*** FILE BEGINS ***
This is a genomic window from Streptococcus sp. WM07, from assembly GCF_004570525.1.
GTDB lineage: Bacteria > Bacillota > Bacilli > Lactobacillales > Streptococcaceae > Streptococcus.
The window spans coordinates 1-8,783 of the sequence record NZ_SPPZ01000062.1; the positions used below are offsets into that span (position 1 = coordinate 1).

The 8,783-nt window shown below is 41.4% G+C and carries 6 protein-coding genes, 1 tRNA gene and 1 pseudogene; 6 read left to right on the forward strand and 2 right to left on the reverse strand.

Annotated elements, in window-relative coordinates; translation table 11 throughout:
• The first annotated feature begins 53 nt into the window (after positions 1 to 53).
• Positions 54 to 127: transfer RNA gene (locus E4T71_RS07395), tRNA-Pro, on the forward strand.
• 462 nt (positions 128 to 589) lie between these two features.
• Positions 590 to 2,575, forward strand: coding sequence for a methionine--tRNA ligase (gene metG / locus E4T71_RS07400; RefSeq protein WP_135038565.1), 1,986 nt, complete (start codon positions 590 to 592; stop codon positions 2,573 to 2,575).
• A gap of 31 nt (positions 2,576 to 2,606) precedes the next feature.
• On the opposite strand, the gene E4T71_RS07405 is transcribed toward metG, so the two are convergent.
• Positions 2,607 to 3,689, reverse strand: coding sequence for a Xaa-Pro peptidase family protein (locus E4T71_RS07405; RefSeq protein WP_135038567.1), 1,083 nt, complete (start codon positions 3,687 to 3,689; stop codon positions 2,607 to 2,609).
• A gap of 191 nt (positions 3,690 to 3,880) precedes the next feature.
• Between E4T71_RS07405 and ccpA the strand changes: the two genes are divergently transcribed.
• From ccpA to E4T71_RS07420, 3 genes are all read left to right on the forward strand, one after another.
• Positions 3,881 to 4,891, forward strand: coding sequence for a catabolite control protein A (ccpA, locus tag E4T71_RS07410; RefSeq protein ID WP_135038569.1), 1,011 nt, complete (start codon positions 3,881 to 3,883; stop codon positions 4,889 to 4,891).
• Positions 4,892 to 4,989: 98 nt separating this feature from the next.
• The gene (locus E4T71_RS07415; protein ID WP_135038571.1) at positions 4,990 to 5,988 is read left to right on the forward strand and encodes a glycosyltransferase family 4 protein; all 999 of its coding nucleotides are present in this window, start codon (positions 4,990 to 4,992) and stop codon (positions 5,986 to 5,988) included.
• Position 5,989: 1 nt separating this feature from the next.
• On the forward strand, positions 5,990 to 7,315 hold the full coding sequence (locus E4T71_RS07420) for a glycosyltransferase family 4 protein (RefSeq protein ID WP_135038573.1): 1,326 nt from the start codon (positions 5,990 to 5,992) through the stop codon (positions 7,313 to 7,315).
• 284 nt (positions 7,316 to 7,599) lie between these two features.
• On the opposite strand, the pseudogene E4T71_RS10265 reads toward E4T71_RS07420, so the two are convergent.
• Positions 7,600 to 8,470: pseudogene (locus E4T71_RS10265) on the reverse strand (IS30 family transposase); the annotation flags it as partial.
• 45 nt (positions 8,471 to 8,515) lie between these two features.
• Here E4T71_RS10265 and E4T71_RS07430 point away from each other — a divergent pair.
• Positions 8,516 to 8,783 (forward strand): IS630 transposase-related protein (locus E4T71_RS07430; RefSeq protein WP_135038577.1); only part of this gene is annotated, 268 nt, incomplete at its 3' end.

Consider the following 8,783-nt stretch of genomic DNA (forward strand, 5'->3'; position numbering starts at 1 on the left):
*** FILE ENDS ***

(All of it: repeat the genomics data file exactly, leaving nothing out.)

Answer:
This is a genomic window from Streptococcus sp. WM07, from assembly GCF_004570525.1.
GTDB lineage: Bacteria > Bacillota > Bacilli > Lactobacillales > Streptococcaceae > Streptococcus.
The window spans coordinates 1-8,783 of the sequence record NZ_SPPZ01000062.1; the positions used below are offsets into that span (position 1 = coordinate 1).

The 8,783-nt window shown below is 41.4% G+C and carries 6 protein-coding genes, 1 tRNA gene and 1 pseudogene; 6 read left to right on the forward strand and 2 right to left on the reverse strand.

Annotated elements, in window-relative coordinates; translation table 11 throughout:
• The first annotated feature begins 53 nt into the window (after positions 1 to 53).
• Positions 54 to 127: transfer RNA gene (locus E4T71_RS07395), tRNA-Pro, on the forward strand.
• 462 nt (positions 128 to 589) lie between these two features.
• Positions 590 to 2,575, forward strand: coding sequence for a methionine--tRNA ligase (gene metG / locus E4T71_RS07400; RefSeq protein WP_135038565.1), 1,986 nt, complete (start codon positions 590 to 592; stop codon positions 2,573 to 2,575).
• A gap of 31 nt (positions 2,576 to 2,606) precedes the next feature.
• On the opposite strand, the gene E4T71_RS07405 is transcribed toward metG, so the two are convergent.
• Positions 2,607 to 3,689, reverse strand: coding sequence for a Xaa-Pro peptidase family protein (locus E4T71_RS07405; RefSeq protein WP_135038567.1), 1,083 nt, complete (start codon positions 3,687 to 3,689; stop codon positions 2,607 to 2,609).
• A gap of 191 nt (positions 3,690 to 3,880) precedes the next feature.
• Between E4T71_RS07405 and ccpA the strand changes: the two genes are divergently transcribed.
• From ccpA to E4T71_RS07420, 3 genes are all read left to right on the forward strand, one after another.
• Positions 3,881 to 4,891, forward strand: coding sequence for a catabolite control protein A (ccpA, locus tag E4T71_RS07410; RefSeq protein ID WP_135038569.1), 1,011 nt, complete (start codon positions 3,881 to 3,883; stop codon positions 4,889 to 4,891).
• Positions 4,892 to 4,989: 98 nt separating this feature from the next.
• The gene (locus E4T71_RS07415; protein ID WP_135038571.1) at positions 4,990 to 5,988 is read left to right on the forward strand and encodes a glycosyltransferase family 4 protein; all 999 of its coding nucleotides are present in this window, start codon (positions 4,990 to 4,992) and stop codon (positions 5,986 to 5,988) included.
• Position 5,989: 1 nt separating this feature from the next.
• On the forward strand, positions 5,990 to 7,315 hold the full coding sequence (locus E4T71_RS07420) for a glycosyltransferase family 4 protein (RefSeq protein ID WP_135038573.1): 1,326 nt from the start codon (positions 5,990 to 5,992) through the stop codon (positions 7,313 to 7,315).
• 284 nt (positions 7,316 to 7,599) lie between these two features.
• On the opposite strand, the pseudogene E4T71_RS10265 reads toward E4T71_RS07420, so the two are convergent.
• Positions 7,600 to 8,470: pseudogene (locus E4T71_RS10265) on the reverse strand (IS30 family transposase); the annotation flags it as partial.
• 45 nt (positions 8,471 to 8,515) lie between these two features.
• Here E4T71_RS10265 and E4T71_RS07430 point away from each other — a divergent pair.
• Positions 8,516 to 8,783 (forward strand): IS630 transposase-related protein (locus E4T71_RS07430; RefSeq protein WP_135038577.1); only part of this gene is annotated, 268 nt, incomplete at its 3' end.

Consider the following 8,783-nt stretch of genomic DNA (forward strand, 5'->3'; position numbering starts at 1 on the left):